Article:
FDA, DHS form partnership to address medical device cybersecurity

The Food and Drug Administration (FDA) and Department of Homeland Security (DHS) are joining forces to address cybersecurity for medical devices.

The agencies announced a memorandum of agreement between the FDA’s Center for Devices and Radiological Health and DHS Office of Cybersecurity and Communications on Monday, Oct. 16. The agreement pledges the departments will implement “greater coordination and cooperation” when addressing cybersecurity issues for medical devices.

The agreement is a part of an overall effort to strengthen cybersecurity in healthcare, especially as more devices are developed and connected to hospital networks. Protecting patient safety was cited as a top reason to protect devices from cybersecurity threats by the agencies. 

Cybersecurity was named as a top technology hazard for 2019 among healthcare executives.

The agreement is meant to encourage the agencies to share information about potential or confirmed medical device cybersecurity vulnerabilities and threats. Additionally, the agencies hope to be more timely and responsive to potential threats that risk patient safety.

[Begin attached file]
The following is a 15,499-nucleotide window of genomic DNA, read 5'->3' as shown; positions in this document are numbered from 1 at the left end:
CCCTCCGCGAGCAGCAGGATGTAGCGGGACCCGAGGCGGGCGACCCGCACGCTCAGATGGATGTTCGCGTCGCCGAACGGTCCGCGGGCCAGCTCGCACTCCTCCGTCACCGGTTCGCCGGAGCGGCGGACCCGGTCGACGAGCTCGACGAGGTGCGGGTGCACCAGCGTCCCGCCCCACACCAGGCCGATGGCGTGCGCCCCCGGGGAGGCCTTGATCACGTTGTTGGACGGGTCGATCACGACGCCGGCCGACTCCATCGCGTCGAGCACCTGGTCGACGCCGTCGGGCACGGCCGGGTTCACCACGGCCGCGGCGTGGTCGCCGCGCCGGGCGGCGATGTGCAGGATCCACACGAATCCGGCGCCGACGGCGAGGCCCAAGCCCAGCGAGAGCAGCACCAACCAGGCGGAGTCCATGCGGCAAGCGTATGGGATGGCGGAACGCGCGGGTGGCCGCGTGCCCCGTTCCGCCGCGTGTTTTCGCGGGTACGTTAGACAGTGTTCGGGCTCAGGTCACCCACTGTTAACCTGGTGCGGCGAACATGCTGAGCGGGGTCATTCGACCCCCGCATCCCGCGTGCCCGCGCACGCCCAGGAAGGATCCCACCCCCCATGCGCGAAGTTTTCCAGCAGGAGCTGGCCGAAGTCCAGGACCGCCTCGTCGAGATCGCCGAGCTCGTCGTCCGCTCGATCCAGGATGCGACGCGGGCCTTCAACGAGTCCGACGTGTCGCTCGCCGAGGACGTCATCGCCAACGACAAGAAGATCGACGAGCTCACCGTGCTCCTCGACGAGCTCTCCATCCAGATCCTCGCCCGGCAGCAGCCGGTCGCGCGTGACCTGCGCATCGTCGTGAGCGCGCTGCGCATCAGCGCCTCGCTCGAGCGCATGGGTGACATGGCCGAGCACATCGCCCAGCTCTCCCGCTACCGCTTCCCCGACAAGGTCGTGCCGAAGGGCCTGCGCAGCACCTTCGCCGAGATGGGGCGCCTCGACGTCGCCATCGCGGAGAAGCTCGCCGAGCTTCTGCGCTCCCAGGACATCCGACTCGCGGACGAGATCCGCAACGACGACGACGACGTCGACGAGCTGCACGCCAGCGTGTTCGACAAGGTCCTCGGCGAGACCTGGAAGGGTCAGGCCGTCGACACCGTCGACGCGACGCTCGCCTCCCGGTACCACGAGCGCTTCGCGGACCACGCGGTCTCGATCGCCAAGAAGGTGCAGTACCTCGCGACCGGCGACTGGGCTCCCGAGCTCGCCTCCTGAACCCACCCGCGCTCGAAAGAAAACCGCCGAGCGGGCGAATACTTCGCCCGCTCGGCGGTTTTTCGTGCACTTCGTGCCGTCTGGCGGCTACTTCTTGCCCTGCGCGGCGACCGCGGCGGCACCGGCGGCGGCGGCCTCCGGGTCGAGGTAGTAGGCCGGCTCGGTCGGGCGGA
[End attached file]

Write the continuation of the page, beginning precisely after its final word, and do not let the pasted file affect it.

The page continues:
“Through this agreement, both agencies are renewing their commitment to working with not only each other, but also all stakeholders to create an environment of shared responsibility when it comes to coordinated vulnerability disclosure for identifying and addressing cybersecurity risks,” a press release stated. “This kind of coordination and information sharing can ultimately help protect patients who rely on lifesaving medical devices.”

The FDA said it’s currently working to create a program that addresses cybersecurity threats for medical devices, but it can’t do all the work alone. It’s new partnership with DHS will serve as an effort to be proactive about device security and help healthcare providers identify and address cybersecurity risks.

“This agreement demonstrates our commitment to confronting cybersecurity risks and the unscrupulous cybercriminals who may seek to put patient lives at risk,” FDA Commissioner Scott Gottlieb, MD, said in a statement.